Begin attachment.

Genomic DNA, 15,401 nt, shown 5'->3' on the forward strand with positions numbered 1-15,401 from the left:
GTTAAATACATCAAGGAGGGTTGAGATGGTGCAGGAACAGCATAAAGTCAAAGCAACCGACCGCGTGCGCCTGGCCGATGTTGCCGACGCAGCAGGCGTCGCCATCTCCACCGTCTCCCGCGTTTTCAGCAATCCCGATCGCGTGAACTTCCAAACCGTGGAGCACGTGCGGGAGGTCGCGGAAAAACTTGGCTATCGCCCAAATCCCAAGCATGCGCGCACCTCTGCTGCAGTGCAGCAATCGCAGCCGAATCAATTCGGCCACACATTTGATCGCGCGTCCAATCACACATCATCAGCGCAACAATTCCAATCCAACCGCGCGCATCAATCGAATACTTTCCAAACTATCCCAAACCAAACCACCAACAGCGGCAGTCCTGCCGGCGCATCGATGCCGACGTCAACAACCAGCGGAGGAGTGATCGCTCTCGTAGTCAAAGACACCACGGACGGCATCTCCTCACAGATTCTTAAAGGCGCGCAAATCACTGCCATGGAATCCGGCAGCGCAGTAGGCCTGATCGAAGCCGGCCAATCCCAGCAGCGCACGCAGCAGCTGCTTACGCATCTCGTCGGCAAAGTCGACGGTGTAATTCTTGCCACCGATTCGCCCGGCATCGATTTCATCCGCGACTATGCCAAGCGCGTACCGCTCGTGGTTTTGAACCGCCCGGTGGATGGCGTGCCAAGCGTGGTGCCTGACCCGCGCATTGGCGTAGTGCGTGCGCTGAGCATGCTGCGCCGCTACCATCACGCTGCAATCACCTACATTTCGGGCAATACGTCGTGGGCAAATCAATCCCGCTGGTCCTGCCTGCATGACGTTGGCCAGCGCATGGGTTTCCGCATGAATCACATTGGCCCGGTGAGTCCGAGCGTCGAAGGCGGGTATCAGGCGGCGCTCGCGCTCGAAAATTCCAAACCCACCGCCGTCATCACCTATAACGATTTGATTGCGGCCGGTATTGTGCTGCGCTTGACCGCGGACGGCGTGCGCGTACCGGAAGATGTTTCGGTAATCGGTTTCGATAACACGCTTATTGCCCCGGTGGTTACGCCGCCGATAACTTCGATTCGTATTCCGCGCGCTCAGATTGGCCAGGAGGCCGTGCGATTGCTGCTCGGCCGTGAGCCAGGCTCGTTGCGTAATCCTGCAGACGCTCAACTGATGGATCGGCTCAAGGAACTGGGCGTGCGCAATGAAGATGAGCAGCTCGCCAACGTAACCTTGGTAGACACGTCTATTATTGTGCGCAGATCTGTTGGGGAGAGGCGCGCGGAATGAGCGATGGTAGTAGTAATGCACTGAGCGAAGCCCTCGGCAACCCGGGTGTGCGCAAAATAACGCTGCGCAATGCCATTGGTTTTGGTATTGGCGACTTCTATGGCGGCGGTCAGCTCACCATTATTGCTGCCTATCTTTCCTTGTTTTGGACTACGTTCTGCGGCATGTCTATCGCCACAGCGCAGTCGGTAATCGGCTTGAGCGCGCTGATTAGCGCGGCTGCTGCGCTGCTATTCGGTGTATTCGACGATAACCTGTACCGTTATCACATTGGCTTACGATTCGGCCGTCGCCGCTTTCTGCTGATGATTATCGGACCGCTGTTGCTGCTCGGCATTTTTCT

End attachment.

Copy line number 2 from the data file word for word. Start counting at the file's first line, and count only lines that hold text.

GTTAAATACATCAAGGAGGGTTGAGATGGTGCAGGAACAGCATAAAGTCAAAGCAACCGACCGCGTGCGCCTGGCCGATGTTGCCGACGCAGCAGGCGTCGCCATCTCCACCGTCTCCCGCGTTTTCAGCAATCCCGATCGCGTGAACTTCCAAACCGTGGAGCACGTGCGGGAGGTCGCGGAAAAACTTGGCTATCGCCCAAATCCCAAGCATGCGCGCACCTCTGCTGCAGTGCAGCAATCGCAGCCGAATCAATTCGGCCACACATTTGATCGCGCGTCCAATCACACATCATCAGCGCAACAATTCCAATCCAACCGCGCGCATCAATCGAATACTTTCCAAACTATCCCAAACCAAACCACCAACAGCGGCAGTCCTGCCGGCGCATCGATGCCGACGTCAACAACCAGCGGAGGAGTGATCGCTCTCGTAGTCAAAGACACCACGGACGGCATCTCCTCACAGATTCTTAAAGGCGCGCAAATCACTGCCATGGAATCCGGCAGCGCAGTAGGCCTGATCGAAGCCGGCCAATCCCAGCAGCGCACGCAGCAGCTGCTTACGCATCTCGTCGGCAAAGTCGACGGTGTAATTCTTGCCACCGATTCGCCCGGCATCGATTTCATCCGCGACTATGCCAAGCGCGTACCGCTCGTGGTTTTGAACCGCCCGGTGGATGGCGTGCCAAGCGTGGTGCCTGACCCGCGCATTGGCGTAGTGCGTGCGCTGAGCATGCTGCGCCGCTACCATCACGCTGCAATCACCTACATTTCGGGCAATACGTCGTGGGCAAATCAATCCCGCTGGTCCTGCCTGCATGACGTTGGCCAGCGCATGGGTTTCCGCATGAATCACATTGGCCCGGTGAGTCCGAGCGTCGAAGGCGGGTATCAGGCGGCGCTCGCGCTCGAAAATTCCAAACCCACCGCCGTCATCACCTATAACGATTTGATTGCGGCCGGTATTGTGCTGCGCTTGACCGCGGACGGCGTGCGCGTACCGGAAGATGTTTCGGTAATCGGTTTCGATAACACGCTTATTGCCCCGGTGGTTACGCCGCCGATAACTTCGATTCGTATTCCGCGCGCTCAGATTGGCCAGGAGGCCGTGCGATTGCTGCTCGGCCGTGAGCCAGGCTCGTTGCGTAATCCTGCAGACGCTCAACTGATGGATCGGCTCAAGGAACTGGGCGTGCGCAATGAAGATGAGCAGCTCGCCAACGTAACCTTGGTAGACACGTCTATTATTGTGCGCAGATCTGTTGGGGAGAGGCGCGCGGAATGAGCGATGGTAGTAGTAATGCACTGAGCGAAGCCCTCGGCAACCCGGGTGTGCGCAAAATAACGCTGCGCAATGCCATTGGTTTTGGTATTGGCGACTTCTATGGCGGCGGTCAGCTCACCATTATTGCTGCCTATCTTTCCTTGTTTTGGACTACGTTCTGCGGCATGTCTATCGCCACAGCGCAGTCGGTAATCGGCTTGAGCGCGCTGATTAGCGCGGCTGCTGCGCTGCTATTCGGTGTATTCGACGATAACCTGTACCGTTATCACATTGGCTTACGATTCGGCCGTCGCCGCTTTCTGCTGATGATTATCGGACCGCTGTTGCTGCTCGGCATTTTTCT